Last year we planted this David Austin Rose for a client. It was a special rose as it was a leaving gift from her place of employment and so I was asked to plant it. It’s one of those perks of being a landscape gardener I suppose: you get entrusted to plant and grow and manage plants and scrubs that are often of very great sentimental value to people. Woe be me if ever my green-fingers fail!
Fast forward a year, to our second spring with the rose and it looks to be doing extremely well. I judiciously cut it back in the winter, and the rose has thickened at the required height and more than a dozen buds are beginning to open.
Smiles all round from happy client. Cue Facebook updates to her old colleagues of their thoughtful gift that her highly talented landscape gardener has nurtured for her. Things were looking good in 2015 for Capability Dan and his team!
Until last week, when I returned to her garden for its regular maintenance. Catching a dry spell, I mowed the lawn, weeded the borders, and then inspected the yellow rose.
From a distance, all seemed fine. But closer in, I saw them. My heart ached as sudden fear froze the pit of my stomach – for what I saw endangered the single most prestigious plant in my client’s garden.
Tiny green blobs clung to the surface of many of the flower buds, giving the whole unbloomed flower a sinister rough surface. In slow motion they seemed to creep around, climbing over one another to find a better place to feed. Aphids. Greenfly. One of my precious rose’s deadliest enemies.
In all honesty, a few aphids won’t do too much damage to a plant – in fact, if it were mine, I would be tempted to let them live (I have done in the past, and the rose grew up quite well, but in that particular case I wasn’t too bothered with how it ended up looking). My client’s rose was a different matter however. Action was required. Capability Dan would not be found wanting.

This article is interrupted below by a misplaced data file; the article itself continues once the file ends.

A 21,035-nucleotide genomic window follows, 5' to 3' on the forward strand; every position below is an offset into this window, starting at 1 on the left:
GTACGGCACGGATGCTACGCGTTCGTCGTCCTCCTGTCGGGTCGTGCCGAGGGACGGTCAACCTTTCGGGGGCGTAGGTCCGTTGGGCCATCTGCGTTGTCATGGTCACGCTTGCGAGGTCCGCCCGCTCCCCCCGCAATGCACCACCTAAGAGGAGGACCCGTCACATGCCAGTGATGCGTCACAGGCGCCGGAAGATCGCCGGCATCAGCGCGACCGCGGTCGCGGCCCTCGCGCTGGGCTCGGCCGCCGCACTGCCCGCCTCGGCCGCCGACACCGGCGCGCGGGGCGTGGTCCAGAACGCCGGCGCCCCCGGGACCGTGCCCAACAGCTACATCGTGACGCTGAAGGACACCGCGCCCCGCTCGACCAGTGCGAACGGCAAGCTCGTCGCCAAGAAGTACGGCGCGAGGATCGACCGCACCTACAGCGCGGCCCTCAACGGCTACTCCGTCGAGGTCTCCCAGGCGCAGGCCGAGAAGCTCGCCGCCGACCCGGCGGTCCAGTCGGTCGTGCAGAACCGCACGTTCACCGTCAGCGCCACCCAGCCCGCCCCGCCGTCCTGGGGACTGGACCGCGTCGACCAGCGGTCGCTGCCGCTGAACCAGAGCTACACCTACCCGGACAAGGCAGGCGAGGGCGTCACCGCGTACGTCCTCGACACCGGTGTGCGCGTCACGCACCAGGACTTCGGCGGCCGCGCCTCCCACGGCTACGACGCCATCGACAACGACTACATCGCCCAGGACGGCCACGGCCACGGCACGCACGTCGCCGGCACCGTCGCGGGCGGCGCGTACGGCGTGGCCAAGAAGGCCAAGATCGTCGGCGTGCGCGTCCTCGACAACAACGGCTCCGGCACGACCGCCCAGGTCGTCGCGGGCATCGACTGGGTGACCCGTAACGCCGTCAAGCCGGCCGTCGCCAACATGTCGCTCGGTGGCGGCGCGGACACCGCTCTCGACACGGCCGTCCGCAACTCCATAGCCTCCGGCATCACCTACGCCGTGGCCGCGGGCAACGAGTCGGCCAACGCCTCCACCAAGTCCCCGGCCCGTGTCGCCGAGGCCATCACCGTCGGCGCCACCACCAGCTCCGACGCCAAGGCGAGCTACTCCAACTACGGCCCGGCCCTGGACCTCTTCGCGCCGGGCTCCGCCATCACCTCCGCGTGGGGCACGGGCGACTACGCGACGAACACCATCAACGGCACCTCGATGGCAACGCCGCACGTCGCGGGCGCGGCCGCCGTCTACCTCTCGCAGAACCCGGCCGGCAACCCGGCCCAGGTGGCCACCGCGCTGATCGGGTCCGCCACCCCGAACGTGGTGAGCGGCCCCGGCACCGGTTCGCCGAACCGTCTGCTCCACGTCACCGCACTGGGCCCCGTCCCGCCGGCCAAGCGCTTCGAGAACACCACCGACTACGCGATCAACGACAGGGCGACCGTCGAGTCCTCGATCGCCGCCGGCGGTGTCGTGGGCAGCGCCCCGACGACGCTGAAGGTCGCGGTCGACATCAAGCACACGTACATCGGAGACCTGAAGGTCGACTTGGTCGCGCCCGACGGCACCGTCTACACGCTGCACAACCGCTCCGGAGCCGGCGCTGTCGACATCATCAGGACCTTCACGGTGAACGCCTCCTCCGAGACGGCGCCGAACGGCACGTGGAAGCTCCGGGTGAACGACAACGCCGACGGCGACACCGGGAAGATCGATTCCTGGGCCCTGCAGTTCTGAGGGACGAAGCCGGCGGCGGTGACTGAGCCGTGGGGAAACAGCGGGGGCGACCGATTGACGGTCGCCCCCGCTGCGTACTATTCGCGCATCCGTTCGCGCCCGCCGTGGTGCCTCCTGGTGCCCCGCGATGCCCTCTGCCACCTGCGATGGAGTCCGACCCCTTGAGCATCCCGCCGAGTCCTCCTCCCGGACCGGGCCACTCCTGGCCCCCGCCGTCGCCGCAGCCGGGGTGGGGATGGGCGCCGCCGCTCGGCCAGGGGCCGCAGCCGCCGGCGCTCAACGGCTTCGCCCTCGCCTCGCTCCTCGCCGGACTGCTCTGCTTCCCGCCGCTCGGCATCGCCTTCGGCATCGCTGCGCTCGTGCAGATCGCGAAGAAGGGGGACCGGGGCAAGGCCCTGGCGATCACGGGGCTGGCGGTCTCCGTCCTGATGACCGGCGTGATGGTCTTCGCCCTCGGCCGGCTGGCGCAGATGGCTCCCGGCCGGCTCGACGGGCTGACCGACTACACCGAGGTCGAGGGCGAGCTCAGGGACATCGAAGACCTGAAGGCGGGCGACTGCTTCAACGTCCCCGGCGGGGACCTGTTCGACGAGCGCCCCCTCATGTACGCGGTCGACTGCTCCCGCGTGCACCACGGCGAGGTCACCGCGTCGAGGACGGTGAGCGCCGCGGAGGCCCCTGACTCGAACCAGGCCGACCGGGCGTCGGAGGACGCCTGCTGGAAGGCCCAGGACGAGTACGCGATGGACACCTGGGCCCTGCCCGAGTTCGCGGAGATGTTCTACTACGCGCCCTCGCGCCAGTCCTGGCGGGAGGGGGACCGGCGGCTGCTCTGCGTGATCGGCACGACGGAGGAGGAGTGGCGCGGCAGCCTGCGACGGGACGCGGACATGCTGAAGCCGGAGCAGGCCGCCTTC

There are a number of options a gardener can employ to get rid of aphids and greenfly on a rose. Firstly, if there are not too many or if they are concentrated in a particular place, then simply brushing them off is a good start. Easy to do, but it is not a very long term solution. At all.
The next thing I have tried is varying degrees of diluted Fairy Liquid in a spray. Again, this has mixed results, and it isn’t a long term strategy. In fact, even a well aimed torrent of water from a garden hose can be deployed to knock the critters off, but care must be taken not to damage the plant – it can very easily be a case of ‘the cure is worse than the kill’ if you get it wrong. (I did employ the Fairy Liquid approach this time, and when I returned the following week the aphids had gone!).
I have to admit to being more partial to a natural solution rather than washing up liquid. Nature has a way of taking care of population explosions via predation or starvation. And the natural predator to the aphid is the humble, red-caped Ladybird.
But it struck me then and there that, even toiling in the outside on a daily basis since April in my role as a landscape gardener, I have seen very few of these about in the wilds of Worcestershire. (Did you know where the name ‘Ladybird’ is supposed to originate from? It is believed that in Medieval France, a plague of aphids started to consume the crops, and the people prayed to the Virgin Mary for help. And when our red-cloaked friends arrived to eat up the infestation they eventually became known as Ladybirds!)
It is a shame when the affectionate creature of all our childhoods is missed. (Perhaps we ought to pray to the Virgin for their return? Or better still, ensure that our gardens have the right habitats for these lovely creatures to thrive).